It happened for a myriad of reasons. The offense, namely quarterback Mark Sanchez, was terrible, and gifted the Broncos the game-changing touchdown to make it 10-10 in the third quarter on a now-signature Sanchez pick six. The defense, which shut down You-Know-Who and the Broncos' gimmick offense for 55 minutes, choked in the last five by allowing an inexplicable, inexcusable, absolutely mind-boggling and vomit-inducing 95-yard drive to a quarterback who struggles to complete forward passes. A 13-yard punt gave the Broncos a short field and they turned it into the first three points of the game.

Here's The Good, The Bad and The Ugly from last night's debacle.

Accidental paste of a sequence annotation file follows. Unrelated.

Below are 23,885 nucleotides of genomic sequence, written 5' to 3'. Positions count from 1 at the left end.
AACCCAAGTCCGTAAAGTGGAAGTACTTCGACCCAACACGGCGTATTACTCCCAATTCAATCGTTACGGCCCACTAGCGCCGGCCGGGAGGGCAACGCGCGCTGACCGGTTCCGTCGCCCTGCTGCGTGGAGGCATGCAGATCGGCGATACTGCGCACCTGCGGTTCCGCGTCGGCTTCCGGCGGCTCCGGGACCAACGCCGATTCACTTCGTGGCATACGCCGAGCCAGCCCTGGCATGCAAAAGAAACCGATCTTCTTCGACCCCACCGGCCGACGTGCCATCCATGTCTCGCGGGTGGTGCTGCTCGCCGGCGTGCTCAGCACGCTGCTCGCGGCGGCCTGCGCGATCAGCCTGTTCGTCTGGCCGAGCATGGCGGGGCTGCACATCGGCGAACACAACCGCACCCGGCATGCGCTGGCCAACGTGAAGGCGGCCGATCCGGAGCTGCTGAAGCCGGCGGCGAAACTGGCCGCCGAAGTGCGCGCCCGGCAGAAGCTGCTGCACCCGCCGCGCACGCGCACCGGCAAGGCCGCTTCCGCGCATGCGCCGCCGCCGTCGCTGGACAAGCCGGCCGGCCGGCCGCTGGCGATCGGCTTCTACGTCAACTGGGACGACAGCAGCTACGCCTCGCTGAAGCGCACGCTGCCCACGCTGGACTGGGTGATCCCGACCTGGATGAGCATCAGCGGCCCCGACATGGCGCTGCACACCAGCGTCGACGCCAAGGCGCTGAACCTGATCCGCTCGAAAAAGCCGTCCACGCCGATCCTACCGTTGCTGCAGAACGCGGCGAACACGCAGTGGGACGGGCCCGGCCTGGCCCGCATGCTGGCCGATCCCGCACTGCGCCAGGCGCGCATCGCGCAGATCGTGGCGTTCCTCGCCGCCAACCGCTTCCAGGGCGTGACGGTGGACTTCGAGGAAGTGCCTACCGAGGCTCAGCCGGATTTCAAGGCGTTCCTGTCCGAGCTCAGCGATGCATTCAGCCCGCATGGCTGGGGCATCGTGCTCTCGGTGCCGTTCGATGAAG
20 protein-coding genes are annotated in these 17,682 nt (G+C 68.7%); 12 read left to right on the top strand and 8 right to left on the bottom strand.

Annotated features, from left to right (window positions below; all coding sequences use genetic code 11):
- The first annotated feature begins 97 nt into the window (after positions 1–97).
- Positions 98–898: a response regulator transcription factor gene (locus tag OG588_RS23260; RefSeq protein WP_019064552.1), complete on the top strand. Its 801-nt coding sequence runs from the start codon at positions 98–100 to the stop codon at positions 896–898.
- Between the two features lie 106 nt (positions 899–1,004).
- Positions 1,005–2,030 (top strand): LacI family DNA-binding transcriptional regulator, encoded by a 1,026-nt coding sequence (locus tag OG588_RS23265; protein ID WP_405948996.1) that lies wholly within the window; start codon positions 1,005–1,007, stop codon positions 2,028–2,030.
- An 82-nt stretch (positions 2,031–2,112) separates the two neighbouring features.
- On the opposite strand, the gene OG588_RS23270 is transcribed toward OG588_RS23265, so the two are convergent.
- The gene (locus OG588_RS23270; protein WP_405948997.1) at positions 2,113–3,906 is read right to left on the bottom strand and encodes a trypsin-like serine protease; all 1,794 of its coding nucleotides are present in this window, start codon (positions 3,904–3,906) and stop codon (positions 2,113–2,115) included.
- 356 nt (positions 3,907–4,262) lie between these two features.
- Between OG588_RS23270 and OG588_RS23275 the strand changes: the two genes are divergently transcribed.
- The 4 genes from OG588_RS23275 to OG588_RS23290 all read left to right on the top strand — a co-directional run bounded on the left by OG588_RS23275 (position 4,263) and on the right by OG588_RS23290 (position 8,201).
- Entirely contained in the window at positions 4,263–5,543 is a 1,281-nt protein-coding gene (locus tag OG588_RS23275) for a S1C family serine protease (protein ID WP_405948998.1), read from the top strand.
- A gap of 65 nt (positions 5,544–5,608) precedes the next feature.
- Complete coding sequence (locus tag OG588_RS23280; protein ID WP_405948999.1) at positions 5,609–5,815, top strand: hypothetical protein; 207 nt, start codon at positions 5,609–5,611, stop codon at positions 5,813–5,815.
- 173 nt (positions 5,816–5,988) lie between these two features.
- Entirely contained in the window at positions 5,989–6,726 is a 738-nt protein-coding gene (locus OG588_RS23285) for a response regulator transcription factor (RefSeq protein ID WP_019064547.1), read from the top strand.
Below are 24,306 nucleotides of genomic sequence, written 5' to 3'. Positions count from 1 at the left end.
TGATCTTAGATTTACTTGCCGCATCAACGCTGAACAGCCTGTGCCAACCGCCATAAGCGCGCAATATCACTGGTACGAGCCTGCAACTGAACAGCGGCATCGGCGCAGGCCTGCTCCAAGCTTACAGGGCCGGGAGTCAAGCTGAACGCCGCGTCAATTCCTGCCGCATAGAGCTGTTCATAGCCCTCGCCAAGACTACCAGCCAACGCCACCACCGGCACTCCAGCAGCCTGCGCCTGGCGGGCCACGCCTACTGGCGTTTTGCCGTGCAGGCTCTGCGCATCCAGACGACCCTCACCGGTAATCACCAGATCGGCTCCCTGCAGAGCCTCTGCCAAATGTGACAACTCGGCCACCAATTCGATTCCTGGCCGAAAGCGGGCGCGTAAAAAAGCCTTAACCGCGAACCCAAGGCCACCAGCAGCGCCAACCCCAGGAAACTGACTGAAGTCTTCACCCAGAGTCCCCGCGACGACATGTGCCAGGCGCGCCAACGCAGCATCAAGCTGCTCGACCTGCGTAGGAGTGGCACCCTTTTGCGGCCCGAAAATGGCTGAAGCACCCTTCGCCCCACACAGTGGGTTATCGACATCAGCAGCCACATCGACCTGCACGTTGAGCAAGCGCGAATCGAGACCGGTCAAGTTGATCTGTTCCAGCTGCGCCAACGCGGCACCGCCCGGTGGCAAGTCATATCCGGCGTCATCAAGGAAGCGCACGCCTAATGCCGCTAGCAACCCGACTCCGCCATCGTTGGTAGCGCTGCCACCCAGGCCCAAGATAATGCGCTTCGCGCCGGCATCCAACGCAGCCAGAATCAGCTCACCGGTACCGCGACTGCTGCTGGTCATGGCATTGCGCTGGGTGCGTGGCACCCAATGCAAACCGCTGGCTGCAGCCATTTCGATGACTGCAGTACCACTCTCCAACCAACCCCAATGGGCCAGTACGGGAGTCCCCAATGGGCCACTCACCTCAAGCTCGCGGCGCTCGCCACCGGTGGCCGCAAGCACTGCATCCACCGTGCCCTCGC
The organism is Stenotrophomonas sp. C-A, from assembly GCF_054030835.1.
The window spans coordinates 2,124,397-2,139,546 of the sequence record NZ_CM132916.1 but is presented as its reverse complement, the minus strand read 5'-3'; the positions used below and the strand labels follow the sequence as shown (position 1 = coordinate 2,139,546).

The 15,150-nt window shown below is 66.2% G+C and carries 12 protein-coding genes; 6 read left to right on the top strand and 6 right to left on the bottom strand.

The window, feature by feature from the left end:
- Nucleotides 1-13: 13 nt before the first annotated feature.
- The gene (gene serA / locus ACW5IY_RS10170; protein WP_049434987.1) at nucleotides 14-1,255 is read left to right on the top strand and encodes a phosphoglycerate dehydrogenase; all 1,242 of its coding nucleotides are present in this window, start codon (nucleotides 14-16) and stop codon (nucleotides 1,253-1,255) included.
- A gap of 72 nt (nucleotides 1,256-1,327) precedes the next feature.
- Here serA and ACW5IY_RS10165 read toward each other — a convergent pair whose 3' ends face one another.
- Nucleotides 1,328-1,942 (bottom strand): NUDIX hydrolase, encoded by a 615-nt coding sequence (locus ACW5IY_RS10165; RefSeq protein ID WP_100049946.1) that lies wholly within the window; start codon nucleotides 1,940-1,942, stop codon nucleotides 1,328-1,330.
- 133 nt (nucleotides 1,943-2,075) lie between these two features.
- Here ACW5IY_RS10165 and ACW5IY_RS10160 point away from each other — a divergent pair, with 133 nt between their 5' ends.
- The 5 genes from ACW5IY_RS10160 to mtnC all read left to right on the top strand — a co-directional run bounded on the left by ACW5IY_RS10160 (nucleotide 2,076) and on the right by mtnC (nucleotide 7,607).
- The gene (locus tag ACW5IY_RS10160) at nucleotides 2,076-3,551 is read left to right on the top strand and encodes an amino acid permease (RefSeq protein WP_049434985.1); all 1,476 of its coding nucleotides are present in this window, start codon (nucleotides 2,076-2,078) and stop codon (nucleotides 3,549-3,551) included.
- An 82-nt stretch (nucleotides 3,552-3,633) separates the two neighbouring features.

The Good

Thinking...thinking...thinking...Joe McKnight on offense? (Remember, he fumbled on special teams). Oh, and Matt Slauson, who scored the only Jets touchdown of the game. If you don't know who Matt Slauson is, that's okay. He's the left guard.

The Bad

The coaching. Rex Ryan, Mike Pettine, Brian Schottenheimer, Mike Westhoff, heck I'll even throw Bob Sutton and Dennis Thurmond in there. And Matt Cavanaugh, too. Last night was the worst loss of the Rex Ryan era. First off, you can blame Eric Smith for not holding contain on the Tebow touchdown run on the Broncos' final drive. I will below, as Eric Smith deserves to be in "The Ugly" section because he is a terrible football player. But what on earth are the Jets doing with a sell-out blitz on 3rd and 4 against a quarterback who you know is going to run the ball? Pettine and Ryan deserve blame here for calling that play and putting Smith in a position where he had to make a crucial play. Again, Smith is awful. This is the coaching staff's fault.